Government program without a program

Government program without a program

The government program was discussed at Parliament Sept. 4, thus fulfilling one of the tasks on the “to do” list.

This is the program of “new Turkey’s new government,” but to be frank, it is a text that praises the “old government of the old Turkey.” This is normal, indeed, because what is called the new government of new Turkey has one new prime minister and three new ministers.

This, actually, is the old Recep Tayyip Erdoğan government and this claim of being “new” does not go beyond a self-proclaimed one.

Before the government program was read, it was clear there were two topics this government prioritized. One of them was the “peace process” and the other was “the fight against the parallel structure.”

The prime minister would coordinate the peace process himself, while Bülent Arınç would be responsible for it as the deputy prime minister.

And even before the government program was read, meetings were held regarding these two topics. However, there are no details in the government’s program on how this process will proceed, as well as what the kinds of laws that would be enacted to bring about peace.

I have not seen anything but vague expressions.

Putting an end to terror, disarming the Kurdistan Workers’ Party (PKK), re-integrating the ex-members of the PKK into society and opening the way to democratic politics will all be done, but how are these all going to be achieved? It’s difficult to know from the recent government program.

If the way to democratic politics is to be opened, then how is this possible with a 10 percent election threshold? If democratic politics are to be adopted, then what will be done to eliminate the current obstacles concerning the freedom of expression?

It looks as if words about the “peace process” do not mean anything further than providing a terror-free environment until the next elections. 

And as long as the target of reaching the majority in Parliament in order to be able to change the Constitution is the government’s “top priority,” no step will be taken on this matter.

Because taking these steps would mean angering the grassroots of the Nationalist Movement Party (MHP), votes the ruling Justice and Development Party (AKP) hope to attain.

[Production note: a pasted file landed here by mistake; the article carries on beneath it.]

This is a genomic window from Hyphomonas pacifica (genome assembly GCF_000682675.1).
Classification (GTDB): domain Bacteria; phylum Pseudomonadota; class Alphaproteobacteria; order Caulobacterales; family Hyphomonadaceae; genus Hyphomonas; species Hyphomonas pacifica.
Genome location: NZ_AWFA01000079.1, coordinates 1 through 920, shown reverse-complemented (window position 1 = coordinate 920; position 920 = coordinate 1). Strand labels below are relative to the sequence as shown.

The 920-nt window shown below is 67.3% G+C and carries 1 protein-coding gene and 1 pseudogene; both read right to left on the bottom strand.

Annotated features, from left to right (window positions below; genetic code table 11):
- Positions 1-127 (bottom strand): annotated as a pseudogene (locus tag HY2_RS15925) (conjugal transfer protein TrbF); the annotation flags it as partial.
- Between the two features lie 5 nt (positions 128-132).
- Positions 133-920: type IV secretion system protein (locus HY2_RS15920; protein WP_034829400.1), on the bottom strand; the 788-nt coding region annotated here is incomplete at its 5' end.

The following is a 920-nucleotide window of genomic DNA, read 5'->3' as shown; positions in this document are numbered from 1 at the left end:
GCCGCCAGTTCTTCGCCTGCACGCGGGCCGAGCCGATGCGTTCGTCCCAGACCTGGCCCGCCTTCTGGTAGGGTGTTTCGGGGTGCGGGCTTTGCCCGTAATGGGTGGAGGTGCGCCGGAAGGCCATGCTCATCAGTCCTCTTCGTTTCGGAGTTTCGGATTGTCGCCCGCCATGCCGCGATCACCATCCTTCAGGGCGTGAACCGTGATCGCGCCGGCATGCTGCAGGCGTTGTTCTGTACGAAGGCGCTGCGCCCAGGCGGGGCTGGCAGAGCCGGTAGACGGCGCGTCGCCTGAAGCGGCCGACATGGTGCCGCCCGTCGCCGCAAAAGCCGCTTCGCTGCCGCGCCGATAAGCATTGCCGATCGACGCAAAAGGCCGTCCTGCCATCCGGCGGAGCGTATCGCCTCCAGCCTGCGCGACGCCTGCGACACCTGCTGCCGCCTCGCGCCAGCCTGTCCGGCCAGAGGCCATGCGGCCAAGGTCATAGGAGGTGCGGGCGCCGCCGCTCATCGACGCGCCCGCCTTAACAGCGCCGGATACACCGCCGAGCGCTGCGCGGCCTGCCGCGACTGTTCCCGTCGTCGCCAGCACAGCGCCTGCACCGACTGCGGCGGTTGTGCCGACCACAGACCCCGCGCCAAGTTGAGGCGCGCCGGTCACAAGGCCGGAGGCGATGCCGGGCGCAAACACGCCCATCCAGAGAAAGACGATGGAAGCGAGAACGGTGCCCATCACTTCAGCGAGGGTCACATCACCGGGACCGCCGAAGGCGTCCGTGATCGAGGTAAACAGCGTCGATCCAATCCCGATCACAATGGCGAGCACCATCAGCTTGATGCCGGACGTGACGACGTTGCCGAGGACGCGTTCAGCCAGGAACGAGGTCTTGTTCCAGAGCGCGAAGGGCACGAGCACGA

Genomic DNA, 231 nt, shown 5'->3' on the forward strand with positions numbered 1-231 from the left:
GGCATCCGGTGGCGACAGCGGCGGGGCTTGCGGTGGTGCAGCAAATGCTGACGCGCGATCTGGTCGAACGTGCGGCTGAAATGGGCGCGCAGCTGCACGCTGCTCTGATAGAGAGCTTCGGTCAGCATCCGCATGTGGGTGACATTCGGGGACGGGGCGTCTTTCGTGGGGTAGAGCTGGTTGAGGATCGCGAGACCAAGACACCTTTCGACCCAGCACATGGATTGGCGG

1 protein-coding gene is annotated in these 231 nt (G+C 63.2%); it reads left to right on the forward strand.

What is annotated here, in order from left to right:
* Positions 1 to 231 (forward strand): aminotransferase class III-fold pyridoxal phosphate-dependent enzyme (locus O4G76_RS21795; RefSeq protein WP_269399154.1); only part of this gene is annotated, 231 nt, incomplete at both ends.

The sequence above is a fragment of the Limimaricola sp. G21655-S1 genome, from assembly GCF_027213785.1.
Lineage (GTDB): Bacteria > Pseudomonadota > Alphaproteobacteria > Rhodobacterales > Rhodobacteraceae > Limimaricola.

For this reason, we will frequently hear words such as the “peace process” and “road map,” but in reality, we will not be able to learn what happens until after the next elections.

As a matter of fact, there is no need for the Chief of General Staff to be worried about the road map, because the government doesn’t exactly know either.

That palace suits Erdoğan very much!

President Erdoğan will shatter a tradition of the Republic of Turkey by using the “Prime Ministry building,” which is currently being built in the Atatürk Forest Farm, as the new Presidential palace.
As a matter of fact, that suits him well.

I don’t see anything more normal then Erdoğan, who did not even hesitate to violate the Constitution before he took office, to work in an “illegal” building that was declared unlawful by the Court. Even before he ran for office, didn’t he say: “Whatever the Court decides, that building is going to be built and I will work there?”

For this reason, there is no point of talking about the meaning of the White House for the United States, the significance of the Elysee Palace, the Kremlin or the fact that nobody would even consider moving away from No. 10 Downing Street.

We know that the cause he keeps referring to is essentially about the secular republic.

He even felt free to call the founders of the republic “drunkards.” When he talks about “our ancestors,” his voice trembles because of the Ottoman admiration he cherishes within his heart.

After all he has done, it is not too much that he is burying the Çankaya Mansion into history, is it?